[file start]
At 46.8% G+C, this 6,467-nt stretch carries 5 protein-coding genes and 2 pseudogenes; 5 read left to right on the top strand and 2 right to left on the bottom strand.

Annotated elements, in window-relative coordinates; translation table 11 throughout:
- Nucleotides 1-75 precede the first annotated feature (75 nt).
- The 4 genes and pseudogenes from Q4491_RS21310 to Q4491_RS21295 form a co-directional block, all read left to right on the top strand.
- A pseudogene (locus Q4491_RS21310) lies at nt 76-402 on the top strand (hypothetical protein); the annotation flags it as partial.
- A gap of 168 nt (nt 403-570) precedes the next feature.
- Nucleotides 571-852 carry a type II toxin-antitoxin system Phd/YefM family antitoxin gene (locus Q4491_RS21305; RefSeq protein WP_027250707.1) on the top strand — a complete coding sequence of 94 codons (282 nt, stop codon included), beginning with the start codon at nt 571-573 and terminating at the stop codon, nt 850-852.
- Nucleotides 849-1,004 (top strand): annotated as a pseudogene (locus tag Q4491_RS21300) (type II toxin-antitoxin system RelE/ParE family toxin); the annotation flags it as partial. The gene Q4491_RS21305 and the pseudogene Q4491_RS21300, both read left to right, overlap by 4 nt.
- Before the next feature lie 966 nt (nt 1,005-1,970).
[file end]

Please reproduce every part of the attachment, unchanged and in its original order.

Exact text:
At 46.8% G+C, this 6,467-nt stretch carries 5 protein-coding genes and 2 pseudogenes; 5 read left to right on the top strand and 2 right to left on the bottom strand.

Annotated elements, in window-relative coordinates; translation table 11 throughout:
- Nucleotides 1-75 precede the first annotated feature (75 nt).
- The 4 genes and pseudogenes from Q4491_RS21310 to Q4491_RS21295 form a co-directional block, all read left to right on the top strand.
- A pseudogene (locus Q4491_RS21310) lies at nt 76-402 on the top strand (hypothetical protein); the annotation flags it as partial.
- A gap of 168 nt (nt 403-570) precedes the next feature.
- Nucleotides 571-852 carry a type II toxin-antitoxin system Phd/YefM family antitoxin gene (locus Q4491_RS21305; RefSeq protein WP_027250707.1) on the top strand — a complete coding sequence of 94 codons (282 nt, stop codon included), beginning with the start codon at nt 571-573 and terminating at the stop codon, nt 850-852.
- Nucleotides 849-1,004 (top strand): annotated as a pseudogene (locus tag Q4491_RS21300) (type II toxin-antitoxin system RelE/ParE family toxin); the annotation flags it as partial. The gene Q4491_RS21305 and the pseudogene Q4491_RS21300, both read left to right, overlap by 4 nt.
- Before the next feature lie 966 nt (nt 1,005-1,970).